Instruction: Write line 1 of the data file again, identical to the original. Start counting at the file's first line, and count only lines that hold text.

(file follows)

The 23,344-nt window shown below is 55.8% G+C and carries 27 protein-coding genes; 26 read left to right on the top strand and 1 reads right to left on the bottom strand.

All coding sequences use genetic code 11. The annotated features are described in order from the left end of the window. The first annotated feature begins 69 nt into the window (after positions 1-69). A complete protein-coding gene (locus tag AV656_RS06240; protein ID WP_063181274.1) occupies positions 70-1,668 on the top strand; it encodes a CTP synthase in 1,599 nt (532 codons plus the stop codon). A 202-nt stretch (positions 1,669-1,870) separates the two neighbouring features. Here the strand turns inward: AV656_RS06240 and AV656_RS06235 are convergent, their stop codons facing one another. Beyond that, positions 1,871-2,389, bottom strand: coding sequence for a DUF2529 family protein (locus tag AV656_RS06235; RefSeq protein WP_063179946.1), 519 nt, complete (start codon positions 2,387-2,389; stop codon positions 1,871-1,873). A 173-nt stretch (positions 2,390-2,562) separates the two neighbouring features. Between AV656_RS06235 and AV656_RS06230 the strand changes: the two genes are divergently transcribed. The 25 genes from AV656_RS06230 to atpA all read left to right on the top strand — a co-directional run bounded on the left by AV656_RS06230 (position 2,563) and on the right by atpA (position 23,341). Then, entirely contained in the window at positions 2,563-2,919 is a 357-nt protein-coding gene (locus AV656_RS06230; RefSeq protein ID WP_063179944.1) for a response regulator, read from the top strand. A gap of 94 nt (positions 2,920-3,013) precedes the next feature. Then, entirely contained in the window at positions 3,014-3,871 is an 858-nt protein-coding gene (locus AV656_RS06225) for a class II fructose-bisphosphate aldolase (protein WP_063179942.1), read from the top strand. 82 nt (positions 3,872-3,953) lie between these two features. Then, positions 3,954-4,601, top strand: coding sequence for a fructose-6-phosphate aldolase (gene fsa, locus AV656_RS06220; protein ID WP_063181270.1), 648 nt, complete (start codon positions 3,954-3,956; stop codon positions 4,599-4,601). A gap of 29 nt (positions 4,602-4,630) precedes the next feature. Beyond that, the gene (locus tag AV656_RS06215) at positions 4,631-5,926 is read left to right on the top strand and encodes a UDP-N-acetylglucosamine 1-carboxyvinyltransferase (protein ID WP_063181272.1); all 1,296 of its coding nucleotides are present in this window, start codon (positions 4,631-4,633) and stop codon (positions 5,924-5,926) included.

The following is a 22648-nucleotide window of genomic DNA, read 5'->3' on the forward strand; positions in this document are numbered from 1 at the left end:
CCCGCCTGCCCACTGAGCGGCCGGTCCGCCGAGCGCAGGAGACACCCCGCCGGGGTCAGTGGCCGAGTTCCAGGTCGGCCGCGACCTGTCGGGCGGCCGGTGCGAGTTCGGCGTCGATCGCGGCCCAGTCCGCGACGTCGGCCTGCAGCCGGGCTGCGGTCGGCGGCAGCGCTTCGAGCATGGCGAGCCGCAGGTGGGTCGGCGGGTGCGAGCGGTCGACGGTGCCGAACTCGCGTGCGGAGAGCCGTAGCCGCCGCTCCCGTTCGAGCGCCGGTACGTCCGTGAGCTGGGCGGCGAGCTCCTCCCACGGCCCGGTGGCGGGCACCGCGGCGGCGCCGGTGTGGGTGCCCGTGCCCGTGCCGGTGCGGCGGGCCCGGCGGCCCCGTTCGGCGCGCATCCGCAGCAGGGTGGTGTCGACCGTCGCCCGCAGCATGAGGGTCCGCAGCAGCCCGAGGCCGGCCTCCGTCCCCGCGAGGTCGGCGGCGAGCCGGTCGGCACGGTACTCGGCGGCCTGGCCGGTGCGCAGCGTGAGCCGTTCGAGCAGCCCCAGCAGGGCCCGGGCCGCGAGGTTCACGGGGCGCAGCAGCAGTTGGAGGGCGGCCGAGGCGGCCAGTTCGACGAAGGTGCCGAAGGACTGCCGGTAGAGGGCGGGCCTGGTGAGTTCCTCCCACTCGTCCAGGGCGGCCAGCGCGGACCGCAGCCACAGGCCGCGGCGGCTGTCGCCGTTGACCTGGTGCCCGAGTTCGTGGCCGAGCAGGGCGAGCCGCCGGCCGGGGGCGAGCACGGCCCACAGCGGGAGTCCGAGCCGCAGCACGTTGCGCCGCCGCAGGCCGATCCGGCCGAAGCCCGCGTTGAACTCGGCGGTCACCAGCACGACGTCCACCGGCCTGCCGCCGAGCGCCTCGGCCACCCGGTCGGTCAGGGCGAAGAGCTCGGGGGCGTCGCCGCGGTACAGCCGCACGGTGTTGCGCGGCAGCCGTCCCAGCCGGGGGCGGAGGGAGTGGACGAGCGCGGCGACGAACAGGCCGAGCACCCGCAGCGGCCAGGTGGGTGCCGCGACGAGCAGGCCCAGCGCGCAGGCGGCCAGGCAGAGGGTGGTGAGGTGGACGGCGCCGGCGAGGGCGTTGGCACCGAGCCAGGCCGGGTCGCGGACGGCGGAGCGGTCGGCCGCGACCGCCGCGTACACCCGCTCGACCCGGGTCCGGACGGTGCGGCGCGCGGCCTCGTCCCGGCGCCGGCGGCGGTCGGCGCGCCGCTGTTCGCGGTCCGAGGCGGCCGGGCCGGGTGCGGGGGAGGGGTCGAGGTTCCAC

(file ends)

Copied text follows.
The 23,344-nt window shown below is 55.8% G+C and carries 27 protein-coding genes; 26 read left to right on the top strand and 1 reads right to left on the bottom strand.